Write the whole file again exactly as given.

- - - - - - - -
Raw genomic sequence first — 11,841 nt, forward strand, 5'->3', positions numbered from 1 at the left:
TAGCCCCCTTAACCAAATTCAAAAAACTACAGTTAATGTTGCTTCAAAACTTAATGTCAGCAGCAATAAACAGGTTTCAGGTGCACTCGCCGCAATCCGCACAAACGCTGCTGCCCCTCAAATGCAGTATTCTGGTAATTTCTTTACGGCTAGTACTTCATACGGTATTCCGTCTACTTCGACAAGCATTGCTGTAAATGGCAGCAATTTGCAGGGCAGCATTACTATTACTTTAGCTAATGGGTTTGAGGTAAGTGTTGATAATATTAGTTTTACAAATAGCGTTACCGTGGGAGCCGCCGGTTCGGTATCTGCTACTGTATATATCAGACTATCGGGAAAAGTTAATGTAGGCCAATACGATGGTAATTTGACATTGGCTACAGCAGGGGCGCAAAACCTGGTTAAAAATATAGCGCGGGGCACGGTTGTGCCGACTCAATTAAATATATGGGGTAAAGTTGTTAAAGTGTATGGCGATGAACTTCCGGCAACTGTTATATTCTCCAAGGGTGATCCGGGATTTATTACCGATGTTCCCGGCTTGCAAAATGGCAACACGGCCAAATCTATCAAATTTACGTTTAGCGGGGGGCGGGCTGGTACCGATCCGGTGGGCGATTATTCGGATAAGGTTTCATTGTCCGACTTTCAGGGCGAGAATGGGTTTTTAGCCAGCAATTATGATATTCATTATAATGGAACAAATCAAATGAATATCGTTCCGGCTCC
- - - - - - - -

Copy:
Raw genomic sequence first — 11,841 nt, forward strand, 5'->3', positions numbered from 1 at the left:
TAGCCCCCTTAACCAAATTCAAAAAACTACAGTTAATGTTGCTTCAAAACTTAATGTCAGCAGCAATAAACAGGTTTCAGGTGCACTCGCCGCAATCCGCACAAACGCTGCTGCCCCTCAAATGCAGTATTCTGGTAATTTCTTTACGGCTAGTACTTCATACGGTATTCCGTCTACTTCGACAAGCATTGCTGTAAATGGCAGCAATTTGCAGGGCAGCATTACTATTACTTTAGCTAATGGGTTTGAGGTAAGTGTTGATAATATTAGTTTTACAAATAGCGTTACCGTGGGAGCCGCCGGTTCGGTATCTGCTACTGTATATATCAGACTATCGGGAAAAGTTAATGTAGGCCAATACGATGGTAATTTGACATTGGCTACAGCAGGGGCGCAAAACCTGGTTAAAAATATAGCGCGGGGCACGGTTGTGCCGACTCAATTAAATATATGGGGTAAAGTTGTTAAAGTGTATGGCGATGAACTTCCGGCAACTGTTATATTCTCCAAGGGTGATCCGGGATTTATTACCGATGTTCCCGGCTTGCAAAATGGCAACACGGCCAAATCTATCAAATTTACGTTTAGCGGGGGGCGGGCTGGTACCGATCCGGTGGGCGATTATTCGGATAAGGTTTCATTGTCCGACTTTCAGGGCGAGAATGGGTTTTTAGCCAGCAATTATGATATTCATTATAATGGAACAAATCAAATGAATATCGTTCCGGCTCC